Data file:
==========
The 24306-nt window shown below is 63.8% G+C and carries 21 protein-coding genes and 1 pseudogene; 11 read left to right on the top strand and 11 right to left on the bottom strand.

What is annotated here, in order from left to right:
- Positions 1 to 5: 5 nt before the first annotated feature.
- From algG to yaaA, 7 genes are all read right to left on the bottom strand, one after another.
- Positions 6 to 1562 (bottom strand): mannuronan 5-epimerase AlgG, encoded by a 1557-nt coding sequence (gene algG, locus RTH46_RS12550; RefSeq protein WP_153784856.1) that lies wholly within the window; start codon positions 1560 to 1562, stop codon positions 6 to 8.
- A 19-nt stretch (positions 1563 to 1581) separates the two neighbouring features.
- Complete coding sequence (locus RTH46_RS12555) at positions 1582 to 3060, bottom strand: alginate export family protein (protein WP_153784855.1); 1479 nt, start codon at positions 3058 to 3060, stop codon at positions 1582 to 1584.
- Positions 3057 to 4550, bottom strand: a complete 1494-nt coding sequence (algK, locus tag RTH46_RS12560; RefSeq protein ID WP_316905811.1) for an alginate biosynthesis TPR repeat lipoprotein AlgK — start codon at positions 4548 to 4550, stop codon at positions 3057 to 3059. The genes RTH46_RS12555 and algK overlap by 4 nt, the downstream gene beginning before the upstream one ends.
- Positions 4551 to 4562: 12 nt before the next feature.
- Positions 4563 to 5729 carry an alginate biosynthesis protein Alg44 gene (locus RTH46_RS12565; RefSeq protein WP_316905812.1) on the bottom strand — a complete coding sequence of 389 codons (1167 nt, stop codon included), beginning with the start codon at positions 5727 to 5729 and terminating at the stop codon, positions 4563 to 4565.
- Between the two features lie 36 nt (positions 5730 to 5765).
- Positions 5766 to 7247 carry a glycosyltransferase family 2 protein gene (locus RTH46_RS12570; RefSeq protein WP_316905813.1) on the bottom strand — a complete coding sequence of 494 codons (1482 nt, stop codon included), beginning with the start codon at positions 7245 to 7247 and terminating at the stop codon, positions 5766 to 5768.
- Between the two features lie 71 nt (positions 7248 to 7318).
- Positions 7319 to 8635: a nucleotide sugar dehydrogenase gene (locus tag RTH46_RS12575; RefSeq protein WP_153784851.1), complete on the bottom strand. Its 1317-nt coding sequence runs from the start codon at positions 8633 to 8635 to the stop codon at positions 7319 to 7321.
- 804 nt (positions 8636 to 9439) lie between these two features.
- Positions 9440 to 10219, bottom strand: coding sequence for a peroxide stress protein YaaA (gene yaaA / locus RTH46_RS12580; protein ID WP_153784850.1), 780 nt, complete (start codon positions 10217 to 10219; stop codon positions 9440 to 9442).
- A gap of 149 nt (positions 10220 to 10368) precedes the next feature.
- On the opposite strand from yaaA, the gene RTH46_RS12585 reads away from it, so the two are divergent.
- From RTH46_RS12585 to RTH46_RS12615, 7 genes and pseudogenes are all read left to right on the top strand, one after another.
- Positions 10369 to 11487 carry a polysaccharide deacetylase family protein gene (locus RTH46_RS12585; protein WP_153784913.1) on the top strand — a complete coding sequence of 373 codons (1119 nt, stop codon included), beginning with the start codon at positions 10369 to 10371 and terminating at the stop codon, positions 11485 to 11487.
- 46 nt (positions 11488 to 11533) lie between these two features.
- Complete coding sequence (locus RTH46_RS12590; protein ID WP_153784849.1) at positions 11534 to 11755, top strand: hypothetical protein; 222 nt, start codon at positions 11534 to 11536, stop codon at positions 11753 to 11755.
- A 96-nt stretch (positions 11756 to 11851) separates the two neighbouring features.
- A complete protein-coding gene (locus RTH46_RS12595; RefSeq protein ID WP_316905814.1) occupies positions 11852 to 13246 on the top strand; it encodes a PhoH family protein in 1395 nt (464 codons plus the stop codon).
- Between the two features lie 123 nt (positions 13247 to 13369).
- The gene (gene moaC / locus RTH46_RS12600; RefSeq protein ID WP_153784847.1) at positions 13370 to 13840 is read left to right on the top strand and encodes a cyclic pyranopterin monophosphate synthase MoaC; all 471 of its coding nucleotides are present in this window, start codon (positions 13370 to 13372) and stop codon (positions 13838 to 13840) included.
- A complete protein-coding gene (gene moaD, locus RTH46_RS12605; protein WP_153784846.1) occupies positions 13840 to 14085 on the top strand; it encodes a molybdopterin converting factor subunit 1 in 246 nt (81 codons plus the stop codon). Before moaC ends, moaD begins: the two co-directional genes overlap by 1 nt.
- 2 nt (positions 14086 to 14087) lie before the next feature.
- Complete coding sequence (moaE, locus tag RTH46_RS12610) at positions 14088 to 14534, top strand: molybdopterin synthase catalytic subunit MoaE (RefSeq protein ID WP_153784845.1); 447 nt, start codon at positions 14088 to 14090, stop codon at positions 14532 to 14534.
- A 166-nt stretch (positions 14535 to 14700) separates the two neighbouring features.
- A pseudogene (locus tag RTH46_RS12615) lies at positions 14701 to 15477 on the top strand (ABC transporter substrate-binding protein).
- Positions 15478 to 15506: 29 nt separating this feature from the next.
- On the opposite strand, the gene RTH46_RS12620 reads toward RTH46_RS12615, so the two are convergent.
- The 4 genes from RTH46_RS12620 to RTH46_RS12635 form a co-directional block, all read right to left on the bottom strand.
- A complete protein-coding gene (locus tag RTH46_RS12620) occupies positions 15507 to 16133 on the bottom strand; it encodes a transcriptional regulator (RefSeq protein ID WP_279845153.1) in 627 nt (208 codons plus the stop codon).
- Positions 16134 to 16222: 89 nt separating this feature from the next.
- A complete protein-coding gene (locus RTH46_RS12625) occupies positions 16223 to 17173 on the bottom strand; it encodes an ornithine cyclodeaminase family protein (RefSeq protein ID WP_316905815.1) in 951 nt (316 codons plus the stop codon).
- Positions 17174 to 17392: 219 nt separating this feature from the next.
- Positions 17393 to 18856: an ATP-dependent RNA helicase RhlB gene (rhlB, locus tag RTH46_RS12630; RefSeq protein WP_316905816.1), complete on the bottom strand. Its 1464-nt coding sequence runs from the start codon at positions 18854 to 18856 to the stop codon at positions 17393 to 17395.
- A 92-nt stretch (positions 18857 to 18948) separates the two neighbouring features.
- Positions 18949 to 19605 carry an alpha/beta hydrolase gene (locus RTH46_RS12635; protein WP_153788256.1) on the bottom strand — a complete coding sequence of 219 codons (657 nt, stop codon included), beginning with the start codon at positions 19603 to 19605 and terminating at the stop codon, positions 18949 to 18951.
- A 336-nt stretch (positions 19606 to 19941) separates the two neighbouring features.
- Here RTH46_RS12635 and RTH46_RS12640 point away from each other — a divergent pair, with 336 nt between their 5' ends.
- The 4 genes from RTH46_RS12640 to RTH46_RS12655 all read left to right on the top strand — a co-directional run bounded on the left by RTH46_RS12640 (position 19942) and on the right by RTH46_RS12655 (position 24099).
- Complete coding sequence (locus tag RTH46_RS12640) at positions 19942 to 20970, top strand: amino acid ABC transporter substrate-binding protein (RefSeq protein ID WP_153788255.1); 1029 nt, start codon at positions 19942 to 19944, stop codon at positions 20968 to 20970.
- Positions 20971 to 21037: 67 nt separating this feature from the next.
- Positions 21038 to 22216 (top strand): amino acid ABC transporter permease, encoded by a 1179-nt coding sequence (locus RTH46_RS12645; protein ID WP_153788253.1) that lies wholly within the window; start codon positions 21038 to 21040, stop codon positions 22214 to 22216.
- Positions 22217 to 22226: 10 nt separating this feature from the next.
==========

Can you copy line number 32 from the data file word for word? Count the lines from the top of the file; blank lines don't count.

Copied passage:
- Positions 15478 to 15506: 29 nt separating this feature from the next.